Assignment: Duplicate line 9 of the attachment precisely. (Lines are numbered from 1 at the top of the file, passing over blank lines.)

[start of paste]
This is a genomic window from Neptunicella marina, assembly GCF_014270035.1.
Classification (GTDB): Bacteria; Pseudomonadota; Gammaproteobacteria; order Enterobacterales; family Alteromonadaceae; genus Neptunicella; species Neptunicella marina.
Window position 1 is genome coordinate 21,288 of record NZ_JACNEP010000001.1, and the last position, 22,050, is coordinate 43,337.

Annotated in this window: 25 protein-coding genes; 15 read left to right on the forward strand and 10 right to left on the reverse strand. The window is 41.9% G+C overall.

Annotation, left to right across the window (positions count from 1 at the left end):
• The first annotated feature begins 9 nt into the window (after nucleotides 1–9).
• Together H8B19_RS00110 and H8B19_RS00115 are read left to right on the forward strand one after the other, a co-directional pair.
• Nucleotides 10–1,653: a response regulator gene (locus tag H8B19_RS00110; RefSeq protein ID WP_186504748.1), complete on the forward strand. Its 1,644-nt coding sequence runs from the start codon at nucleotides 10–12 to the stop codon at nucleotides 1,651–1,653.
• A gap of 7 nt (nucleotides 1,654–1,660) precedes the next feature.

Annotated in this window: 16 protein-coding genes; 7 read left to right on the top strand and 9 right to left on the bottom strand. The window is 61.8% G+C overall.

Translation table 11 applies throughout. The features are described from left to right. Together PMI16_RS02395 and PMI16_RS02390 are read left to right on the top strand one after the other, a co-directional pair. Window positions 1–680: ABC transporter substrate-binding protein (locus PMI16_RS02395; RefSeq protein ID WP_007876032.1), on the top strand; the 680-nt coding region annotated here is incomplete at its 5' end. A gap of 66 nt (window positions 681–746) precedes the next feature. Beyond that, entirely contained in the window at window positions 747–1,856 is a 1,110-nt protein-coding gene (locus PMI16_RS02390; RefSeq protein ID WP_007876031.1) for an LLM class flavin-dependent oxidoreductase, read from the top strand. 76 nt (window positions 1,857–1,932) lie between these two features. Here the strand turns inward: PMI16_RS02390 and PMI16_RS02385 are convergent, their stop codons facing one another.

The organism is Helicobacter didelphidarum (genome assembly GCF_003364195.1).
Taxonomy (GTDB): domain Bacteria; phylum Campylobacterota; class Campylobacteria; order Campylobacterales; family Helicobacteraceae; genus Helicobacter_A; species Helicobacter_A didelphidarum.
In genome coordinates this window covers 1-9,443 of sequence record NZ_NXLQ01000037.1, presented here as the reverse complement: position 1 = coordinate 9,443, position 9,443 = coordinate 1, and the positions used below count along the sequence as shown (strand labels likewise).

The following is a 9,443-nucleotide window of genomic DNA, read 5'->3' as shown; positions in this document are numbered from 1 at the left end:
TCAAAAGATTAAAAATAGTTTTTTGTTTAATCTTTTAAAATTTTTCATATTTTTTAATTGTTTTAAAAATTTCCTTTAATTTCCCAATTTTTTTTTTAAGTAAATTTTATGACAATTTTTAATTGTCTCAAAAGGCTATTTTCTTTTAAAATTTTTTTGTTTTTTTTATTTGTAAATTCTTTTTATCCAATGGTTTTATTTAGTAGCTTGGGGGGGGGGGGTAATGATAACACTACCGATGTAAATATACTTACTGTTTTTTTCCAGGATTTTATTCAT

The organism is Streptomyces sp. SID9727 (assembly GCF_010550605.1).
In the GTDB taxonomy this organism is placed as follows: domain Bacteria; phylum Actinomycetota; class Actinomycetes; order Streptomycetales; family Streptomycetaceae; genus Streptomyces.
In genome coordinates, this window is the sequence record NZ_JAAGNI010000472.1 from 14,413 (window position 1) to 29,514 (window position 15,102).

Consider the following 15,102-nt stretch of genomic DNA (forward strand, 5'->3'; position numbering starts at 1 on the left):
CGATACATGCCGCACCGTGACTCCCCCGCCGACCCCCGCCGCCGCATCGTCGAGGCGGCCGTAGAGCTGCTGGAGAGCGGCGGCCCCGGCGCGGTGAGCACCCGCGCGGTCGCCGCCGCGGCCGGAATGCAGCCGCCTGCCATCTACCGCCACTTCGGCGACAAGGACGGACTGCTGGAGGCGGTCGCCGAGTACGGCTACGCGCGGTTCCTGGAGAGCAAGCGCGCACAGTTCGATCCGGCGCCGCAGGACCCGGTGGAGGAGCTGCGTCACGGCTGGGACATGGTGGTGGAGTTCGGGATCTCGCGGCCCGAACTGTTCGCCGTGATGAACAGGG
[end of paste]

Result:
• A gap of 7 nt (nucleotides 1,654–1,660) precedes the next feature.